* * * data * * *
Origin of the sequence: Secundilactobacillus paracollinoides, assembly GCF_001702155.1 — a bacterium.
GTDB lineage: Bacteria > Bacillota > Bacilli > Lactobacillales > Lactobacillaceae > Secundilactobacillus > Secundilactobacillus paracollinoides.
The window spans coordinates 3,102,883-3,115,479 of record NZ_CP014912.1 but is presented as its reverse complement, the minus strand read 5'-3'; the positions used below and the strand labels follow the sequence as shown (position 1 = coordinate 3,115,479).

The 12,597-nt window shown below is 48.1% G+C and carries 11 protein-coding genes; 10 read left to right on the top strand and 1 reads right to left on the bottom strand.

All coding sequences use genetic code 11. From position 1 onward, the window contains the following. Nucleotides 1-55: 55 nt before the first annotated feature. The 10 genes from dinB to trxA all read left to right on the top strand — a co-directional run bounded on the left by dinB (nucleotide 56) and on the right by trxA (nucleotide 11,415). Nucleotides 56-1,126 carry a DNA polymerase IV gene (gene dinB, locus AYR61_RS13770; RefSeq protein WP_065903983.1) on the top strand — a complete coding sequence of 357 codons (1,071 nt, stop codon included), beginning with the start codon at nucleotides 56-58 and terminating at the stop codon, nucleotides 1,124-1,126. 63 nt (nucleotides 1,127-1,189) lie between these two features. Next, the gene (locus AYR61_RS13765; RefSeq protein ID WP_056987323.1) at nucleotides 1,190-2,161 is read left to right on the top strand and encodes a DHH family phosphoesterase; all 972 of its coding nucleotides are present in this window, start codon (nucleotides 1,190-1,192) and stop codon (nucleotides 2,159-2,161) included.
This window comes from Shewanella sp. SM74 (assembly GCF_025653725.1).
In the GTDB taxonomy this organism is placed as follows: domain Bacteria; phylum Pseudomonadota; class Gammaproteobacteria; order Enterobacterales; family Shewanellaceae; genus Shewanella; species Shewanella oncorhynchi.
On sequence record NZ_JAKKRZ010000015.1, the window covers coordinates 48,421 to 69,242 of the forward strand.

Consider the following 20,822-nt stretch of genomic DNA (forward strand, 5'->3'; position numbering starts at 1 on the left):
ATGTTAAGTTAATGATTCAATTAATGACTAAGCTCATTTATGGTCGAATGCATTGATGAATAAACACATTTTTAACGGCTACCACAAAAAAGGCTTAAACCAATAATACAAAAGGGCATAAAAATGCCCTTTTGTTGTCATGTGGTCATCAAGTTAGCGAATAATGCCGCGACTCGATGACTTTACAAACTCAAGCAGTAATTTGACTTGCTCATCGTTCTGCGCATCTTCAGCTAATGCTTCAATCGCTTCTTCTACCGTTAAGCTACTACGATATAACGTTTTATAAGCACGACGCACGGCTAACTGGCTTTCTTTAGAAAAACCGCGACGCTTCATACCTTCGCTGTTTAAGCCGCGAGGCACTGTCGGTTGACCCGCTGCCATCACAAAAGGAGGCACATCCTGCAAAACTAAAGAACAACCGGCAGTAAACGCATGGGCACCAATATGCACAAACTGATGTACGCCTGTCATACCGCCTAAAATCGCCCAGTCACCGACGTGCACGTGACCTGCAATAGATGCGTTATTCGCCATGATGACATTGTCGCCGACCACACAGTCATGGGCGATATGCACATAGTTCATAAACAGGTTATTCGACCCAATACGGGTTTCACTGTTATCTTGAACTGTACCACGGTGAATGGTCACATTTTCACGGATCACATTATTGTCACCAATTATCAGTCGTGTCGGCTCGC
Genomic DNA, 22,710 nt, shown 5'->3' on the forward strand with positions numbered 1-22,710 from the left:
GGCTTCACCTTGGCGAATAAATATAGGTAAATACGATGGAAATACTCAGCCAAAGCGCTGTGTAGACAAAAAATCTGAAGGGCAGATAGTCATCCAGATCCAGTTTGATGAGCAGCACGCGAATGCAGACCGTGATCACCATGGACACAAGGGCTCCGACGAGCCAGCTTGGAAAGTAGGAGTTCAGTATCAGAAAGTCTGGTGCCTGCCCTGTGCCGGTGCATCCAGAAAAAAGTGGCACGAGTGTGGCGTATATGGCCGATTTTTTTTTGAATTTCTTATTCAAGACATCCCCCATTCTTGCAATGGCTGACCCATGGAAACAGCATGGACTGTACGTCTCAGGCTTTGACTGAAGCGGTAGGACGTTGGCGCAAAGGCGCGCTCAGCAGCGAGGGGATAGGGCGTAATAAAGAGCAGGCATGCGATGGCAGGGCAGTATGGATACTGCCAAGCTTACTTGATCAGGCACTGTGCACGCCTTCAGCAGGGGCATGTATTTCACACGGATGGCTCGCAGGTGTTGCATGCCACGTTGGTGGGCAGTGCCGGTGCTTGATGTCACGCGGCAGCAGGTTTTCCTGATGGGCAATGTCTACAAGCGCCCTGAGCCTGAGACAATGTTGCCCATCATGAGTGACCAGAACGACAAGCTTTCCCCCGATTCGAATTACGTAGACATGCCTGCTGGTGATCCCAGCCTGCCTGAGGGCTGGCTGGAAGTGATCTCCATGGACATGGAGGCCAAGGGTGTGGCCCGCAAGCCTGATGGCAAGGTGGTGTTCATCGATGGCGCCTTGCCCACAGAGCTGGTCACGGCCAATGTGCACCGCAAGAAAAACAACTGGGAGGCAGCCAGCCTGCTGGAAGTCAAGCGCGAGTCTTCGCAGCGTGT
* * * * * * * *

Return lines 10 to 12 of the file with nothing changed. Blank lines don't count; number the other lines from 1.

ATGTTAAGTTAATGATTCAATTAATGACTAAGCTCATTTATGGTCGAATGCATTGATGAATAAACACATTTTTAACGGCTACCACAAAAAAGGCTTAAACCAATAATACAAAAGGGCATAAAAATGCCCTTTTGTTGTCATGTGGTCATCAAGTTAGCGAATAATGCCGCGACTCGATGACTTTACAAACTCAAGCAGTAATTTGACTTGCTCATCGTTCTGCGCATCTTCAGCTAATGCTTCAATCGCTTCTTCTACCGTTAAGCTACTACGATATAACGTTTTATAAGCACGACGCACGGCTAACTGGCTTTCTTTAGAAAAACCGCGACGCTTCATACCTTCGCTGTTTAAGCCGCGAGGCACTGTCGGTTGACCCGCTGCCATCACAAAAGGAGGCACATCCTGCAAAACTAAAGAACAACCGGCAGTAAACGCATGGGCACCAATATGCACAAACTGATGTACGCCTGTCATACCGCCTAAAATCGCCCAGTCACCGACGTGCACGTGACCTGCAATAGATGCGTTATTCGCCATGATGACATTGTCGCCGACCACACAGTCATGGGCGATATGCACATAGTTCATAAACAGGTTATTCGACCCAATACGGGTTTCACTGTTATCTTGAACTGTACCACGGTGAATGGTCACATTTTCACGGATCACATTATTGTCACCAATTATCAGTCGTGTCGGCTCGC
Genomic DNA, 22,710 nt, shown 5'->3' on the forward strand with positions numbered 1-22,710 from the left:
GGCTTCACCTTGGCGAATAAATATAGGTAAATACGATGGAAATACTCAGCCAAAGCGCTGTGTAGACAAAAAATCTGAAGGGCAGATAGTCATCCAGATCCAGTTTGATGAGCAGCACGCGAATGCAGACCGTGATCACCATGGACACAAGGGCTCCGACGAGCCAGCTTGGAAAGTAGGAGTTCAGTATCAGAAAGTCTGGTGCCTGCCCTGTGCCGGTGCATCCAGAAAAAAGTGGCACGAGTGTGGCGTATATGGCCGATTTTTTTTTGAATTTCTTATTCAAGACATCCCCCATTCTTGCAATGGCTGACCCATGGAAACAGCATGGACTGTACGTCTCAGGCTTTGACTGAAGCGGTAGGACGTTGGCGCAAAGGCGCGCTCAGCAGCGAGGGGATAGGGCGTAATAAAGAGCAGGCATGCGATGGCAGGGCAGTATGGATACTGCCAAGCTTACTTGATCAGGCACTGTGCACGCCTTCAGCAGGGGCATGTATTTCACACGGATGGCTCGCAGGTGTTGCATGCCACGTTGGTGGGCAGTGCCGGTGCTTGATGTCACGCGGCAGCAGGTTTTCCTGATGGGCAATGTCTACAAGCGCCCTGAGCCTGAGACAATGTTGCCCATCATGAGTGACCAGAACGACAAGCTTTCCCCCGATTCGAATTACGTAGACATGCCTGCTGGTGATCCCAGCCTGCCTGAGGGCTGGCTGGAAGTGATCTCCATGGACATGGAGGCCAAGGGTGTGGCCCGCAAGCCTGATGGCAAGGTGGTGTTCATCGATGGCGCCTTGCCCACAGAGCTGGTCACGGCCAATGTGCACCGCAAGAAAAACAACTGGGAGGCAGCCAGCCTGCTGGAAGTCAAGCGCGAGTCTTCGCAGCGTGT